When it comes to living with diabetes, it seems each individual must figure out what sort of lifestyle choices work best for them.
Roseann Doran, a Nutrition and Health educator with Cornell Cooperative Extension of Fulton and Montgomery Counties, said this was highlighted during a recent class, titled Cooking with Diabetes, held at the Extension's offices in Johnstown.
One activity in the class involved taking a quiz. One true/false question said, "People with diabetes should not eat snacks, because snacking makes you gain weight and makes the blood glucose too high."
Roseann Doran, a Nutrition and Health educator with Cornell Cooperative Extension of Fulton and Montgomery Counties, points to a chart Tuesday at the Extension office in Johnstown intended to help people visualize how big a meal should be. It was used during a recent class at the Extension’s offices in Johnstown, called Cooking with Diabetes.
The Leader-Herald/Rodney Minor
Doran said while the correct answer was false, one woman in the group pointed out she was not supposed to eat snacks because of the medication she had to take.
"It's not cut and dry and not the same for every individual," Doran said.
Understanding how to live with diabetes is going to be more important for everyone in the future, as the number of people with the disease is expected to grow.
According to the American Diabetes Association website - www.diabetes.org - 23.6 million children and adults in the United States had diabetes in 2007, the most recent year numbers where available.
In these numbers, there are actually two kinds of diabetes, type 1 and type 2.
According to the website, Type 2 diabetes is the disease's most common form. Millions of Americans have been diagnosed with type 2 diabetes, and many more are unaware they are at a high risk of developing it.
For people with Type 2 diabetes, either their body does not produce enough insulin or their cells ignore the insulin. Insulin is needed for the body to use glucose for energy, the site said. "When you eat food, the body breaks down all of the sugars and starches into glucose, which is the basic fuel for the cells in the body. Insulin takes the sugar from the blood into the cells," the site said. "When glucose builds up in the blood instead of going into cells, it can lead to diabetes complications."
Children and young adults usually are the victims of Type 1 diabetes, the site said. The disease was previously called juvenile diabetes for that reason. Only 5 to 10 percent of people with diabetes have Type 1, the site said.
For people with Type 1 diabetes, their problem is their body does not produce insulin, the site said.
The prevalence of diabetes in the United States is likely to increase for several reasons, according to the website for the National Diabetes Education program - www.ndep.nih.gov/.
A large segment of the population is aging. Also, minorities with an increased risk of developing diabetes - such as Hispanics - make up the fastest-growing segment of the population. Americans in general are also increasingly overweight and sedentary, the site said.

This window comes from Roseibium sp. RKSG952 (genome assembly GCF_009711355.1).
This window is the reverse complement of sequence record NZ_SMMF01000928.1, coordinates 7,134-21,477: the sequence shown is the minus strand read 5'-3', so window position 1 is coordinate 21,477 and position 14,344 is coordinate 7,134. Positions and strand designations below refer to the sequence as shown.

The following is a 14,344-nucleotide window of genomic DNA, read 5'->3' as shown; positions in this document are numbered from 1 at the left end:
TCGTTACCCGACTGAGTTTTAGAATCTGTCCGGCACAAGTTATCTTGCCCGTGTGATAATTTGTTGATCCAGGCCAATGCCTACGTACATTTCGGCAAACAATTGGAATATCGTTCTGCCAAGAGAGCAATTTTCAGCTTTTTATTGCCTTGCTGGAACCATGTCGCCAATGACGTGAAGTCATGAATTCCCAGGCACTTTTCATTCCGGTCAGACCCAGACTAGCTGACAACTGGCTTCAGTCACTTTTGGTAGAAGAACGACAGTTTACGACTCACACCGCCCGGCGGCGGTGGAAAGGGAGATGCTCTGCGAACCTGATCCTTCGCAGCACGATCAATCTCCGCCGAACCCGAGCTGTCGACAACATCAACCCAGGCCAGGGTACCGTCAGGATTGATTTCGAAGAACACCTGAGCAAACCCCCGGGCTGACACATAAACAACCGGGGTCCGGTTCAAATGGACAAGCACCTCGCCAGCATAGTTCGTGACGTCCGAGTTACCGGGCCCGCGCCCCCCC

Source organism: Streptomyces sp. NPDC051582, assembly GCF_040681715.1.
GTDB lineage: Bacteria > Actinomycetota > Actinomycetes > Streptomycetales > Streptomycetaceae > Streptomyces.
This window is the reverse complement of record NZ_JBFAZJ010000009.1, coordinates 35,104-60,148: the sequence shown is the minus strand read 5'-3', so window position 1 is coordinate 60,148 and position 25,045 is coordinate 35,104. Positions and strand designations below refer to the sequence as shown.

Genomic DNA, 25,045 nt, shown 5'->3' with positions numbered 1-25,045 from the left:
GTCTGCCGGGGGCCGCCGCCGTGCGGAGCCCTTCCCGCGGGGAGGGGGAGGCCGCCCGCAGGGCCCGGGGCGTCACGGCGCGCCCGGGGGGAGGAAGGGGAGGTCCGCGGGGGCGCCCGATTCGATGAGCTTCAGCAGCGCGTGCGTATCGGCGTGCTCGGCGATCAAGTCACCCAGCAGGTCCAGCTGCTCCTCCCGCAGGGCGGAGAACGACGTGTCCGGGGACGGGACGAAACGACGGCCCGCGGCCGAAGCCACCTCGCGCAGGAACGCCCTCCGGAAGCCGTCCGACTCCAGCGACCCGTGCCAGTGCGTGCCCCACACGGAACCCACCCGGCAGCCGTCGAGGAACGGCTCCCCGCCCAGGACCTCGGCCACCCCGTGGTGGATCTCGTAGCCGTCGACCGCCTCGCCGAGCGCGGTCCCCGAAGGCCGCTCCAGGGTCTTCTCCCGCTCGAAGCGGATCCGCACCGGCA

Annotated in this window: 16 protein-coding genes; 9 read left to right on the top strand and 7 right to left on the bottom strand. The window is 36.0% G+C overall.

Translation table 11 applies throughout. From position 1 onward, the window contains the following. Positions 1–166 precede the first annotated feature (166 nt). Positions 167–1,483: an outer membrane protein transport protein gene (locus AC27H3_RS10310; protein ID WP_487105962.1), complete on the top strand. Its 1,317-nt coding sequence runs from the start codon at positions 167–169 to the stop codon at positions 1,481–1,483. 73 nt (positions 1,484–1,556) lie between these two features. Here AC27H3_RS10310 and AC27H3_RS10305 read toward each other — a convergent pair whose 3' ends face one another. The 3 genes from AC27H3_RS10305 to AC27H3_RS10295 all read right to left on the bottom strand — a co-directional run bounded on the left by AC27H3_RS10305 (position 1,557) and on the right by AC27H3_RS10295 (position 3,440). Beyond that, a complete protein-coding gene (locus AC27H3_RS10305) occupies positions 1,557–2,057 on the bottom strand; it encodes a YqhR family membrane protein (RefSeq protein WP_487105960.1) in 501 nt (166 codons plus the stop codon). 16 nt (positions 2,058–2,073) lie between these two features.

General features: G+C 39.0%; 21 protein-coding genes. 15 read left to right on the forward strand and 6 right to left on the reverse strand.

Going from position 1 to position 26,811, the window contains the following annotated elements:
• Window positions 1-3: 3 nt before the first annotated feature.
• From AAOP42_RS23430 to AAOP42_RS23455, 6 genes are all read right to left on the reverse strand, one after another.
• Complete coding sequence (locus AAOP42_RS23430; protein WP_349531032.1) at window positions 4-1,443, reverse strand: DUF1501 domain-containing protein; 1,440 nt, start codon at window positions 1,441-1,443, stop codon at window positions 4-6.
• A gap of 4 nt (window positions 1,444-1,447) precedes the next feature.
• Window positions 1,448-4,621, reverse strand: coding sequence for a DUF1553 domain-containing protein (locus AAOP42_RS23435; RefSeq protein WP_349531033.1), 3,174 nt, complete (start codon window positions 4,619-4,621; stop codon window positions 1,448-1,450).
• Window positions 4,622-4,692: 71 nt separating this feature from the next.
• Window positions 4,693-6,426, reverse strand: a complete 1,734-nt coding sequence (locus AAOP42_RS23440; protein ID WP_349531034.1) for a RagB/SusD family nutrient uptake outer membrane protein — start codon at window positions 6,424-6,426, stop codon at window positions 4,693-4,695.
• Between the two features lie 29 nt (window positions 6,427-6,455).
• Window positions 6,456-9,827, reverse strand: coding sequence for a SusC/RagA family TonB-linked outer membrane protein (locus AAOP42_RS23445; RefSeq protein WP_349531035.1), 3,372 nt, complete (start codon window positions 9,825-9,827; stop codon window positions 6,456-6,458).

"According to recent estimates from the CDC, diabetes will affect one in three people born in 2000 in the United States," the site said. "The CDC also projects the prevalence of diagnosed diabetes in the United States will increase 165 percent by 2050."
Doran said the Cooking with Diabetes two-session program provided plenty of hand-on learning activities to help people learn how to plan healthy snacks and meals.
She said the growing number of people with diabetes was part of the reason for having the class. Attendees learned about how to eat a healthy, well-balanced diet, and what physical activities they may be able to do to stay healthy.
Carbohydrates and fat may be appropriate in such diet, she said, but it is important for people not to take in too many.
"Really, the recommended diet for people with diabetes is what we all should be doing," Doran said. "It is a healthy, balanced diet."
Doran emphasized that for young or old people with diabetes, having a plan that suits them is important.
"It is very individual," she said.
Nan Ransom, a registered dietician with and certified diabetes educator who works for St. Mary's Hospital through its diabetes center at its Amsterdam Memorial campus, helped formulate some of the activities for the class.
While the class focused on very general advice for people with diabetes, she said, individual care is crucial for people with the disease. She noted the center offers a variety of ways to help people battling diabetes.
"The person themselves can make or break their success [fighting diabetes]," she said.
While the number of seniors with diabetes is growing, Ransom noted the prevalence of diabetes among children has reached surprising levels.
She said for seniors, handling their diabetes involves a number of things, including looking at everything they eat.
"It's not just a matter of putting Sweet N Low in your coffee," she said.
Kathie Rohrs, a certified diabetes educator who runs the diabetes support group at Nathan Littauer Hospital, said the mindset of the medical community has changed somewhat from 30 years ago. Back then, people were told to avoid eating certain things. Now, she said, people have more freedom to individualize their meal plans to make sure what they consume overall is healthy.
"They don't have to give up everything," she said.
Rohrs said the best thing people can do to avoid getting diabetes is trying to maintain a healthy weight.
For people with diabetes - whatever their age - they should find an exercise routine that works for them.
Rohrs noted, depending on the person, exercise does not have to involve the most strenuous physical activity. Even getting up and going for a walk every day is enough to help some people.